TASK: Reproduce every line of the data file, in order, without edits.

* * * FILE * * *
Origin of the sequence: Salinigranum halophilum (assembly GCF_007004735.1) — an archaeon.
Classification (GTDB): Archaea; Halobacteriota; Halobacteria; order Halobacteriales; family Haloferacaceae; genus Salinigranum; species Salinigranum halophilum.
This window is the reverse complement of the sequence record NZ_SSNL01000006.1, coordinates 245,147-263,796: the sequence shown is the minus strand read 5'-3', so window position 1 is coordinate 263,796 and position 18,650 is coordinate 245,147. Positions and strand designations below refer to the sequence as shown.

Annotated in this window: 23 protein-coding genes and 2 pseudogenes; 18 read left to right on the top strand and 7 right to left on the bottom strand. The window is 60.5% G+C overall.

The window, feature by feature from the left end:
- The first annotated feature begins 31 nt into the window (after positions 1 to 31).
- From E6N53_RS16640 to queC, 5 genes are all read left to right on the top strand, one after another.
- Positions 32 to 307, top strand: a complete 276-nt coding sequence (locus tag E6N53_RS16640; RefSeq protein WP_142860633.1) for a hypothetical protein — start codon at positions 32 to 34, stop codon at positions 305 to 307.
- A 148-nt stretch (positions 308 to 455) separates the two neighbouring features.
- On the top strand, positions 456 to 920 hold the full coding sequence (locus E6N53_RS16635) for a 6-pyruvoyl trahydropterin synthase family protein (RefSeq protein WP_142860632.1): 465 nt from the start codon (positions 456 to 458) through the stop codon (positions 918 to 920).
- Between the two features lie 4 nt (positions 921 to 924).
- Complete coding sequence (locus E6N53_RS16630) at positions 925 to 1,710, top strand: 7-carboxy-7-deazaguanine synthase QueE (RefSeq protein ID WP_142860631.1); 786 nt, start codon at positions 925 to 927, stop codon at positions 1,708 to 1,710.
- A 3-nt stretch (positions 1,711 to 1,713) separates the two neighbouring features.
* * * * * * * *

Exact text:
Origin of the sequence: Salinigranum halophilum (assembly GCF_007004735.1) — an archaeon.
Classification (GTDB): Archaea; Halobacteriota; Halobacteria; order Halobacteriales; family Haloferacaceae; genus Salinigranum; species Salinigranum halophilum.
This window is the reverse complement of the sequence record NZ_SSNL01000006.1, coordinates 245,147-263,796: the sequence shown is the minus strand read 5'-3', so window position 1 is coordinate 263,796 and position 18,650 is coordinate 245,147. Positions and strand designations below refer to the sequence as shown.

Annotated in this window: 23 protein-coding genes and 2 pseudogenes; 18 read left to right on the top strand and 7 right to left on the bottom strand. The window is 60.5% G+C overall.

The window, feature by feature from the left end:
- The first annotated feature begins 31 nt into the window (after positions 1 to 31).
- From E6N53_RS16640 to queC, 5 genes are all read left to right on the top strand, one after another.
- Positions 32 to 307, top strand: a complete 276-nt coding sequence (locus tag E6N53_RS16640; RefSeq protein WP_142860633.1) for a hypothetical protein — start codon at positions 32 to 34, stop codon at positions 305 to 307.
- A 148-nt stretch (positions 308 to 455) separates the two neighbouring features.
- On the top strand, positions 456 to 920 hold the full coding sequence (locus E6N53_RS16635) for a 6-pyruvoyl trahydropterin synthase family protein (RefSeq protein WP_142860632.1): 465 nt from the start codon (positions 456 to 458) through the stop codon (positions 918 to 920).
- Between the two features lie 4 nt (positions 921 to 924).
- Complete coding sequence (locus E6N53_RS16630) at positions 925 to 1,710, top strand: 7-carboxy-7-deazaguanine synthase QueE (RefSeq protein ID WP_142860631.1); 786 nt, start codon at positions 925 to 927, stop codon at positions 1,708 to 1,710.
- A 3-nt stretch (positions 1,711 to 1,713) separates the two neighbouring features.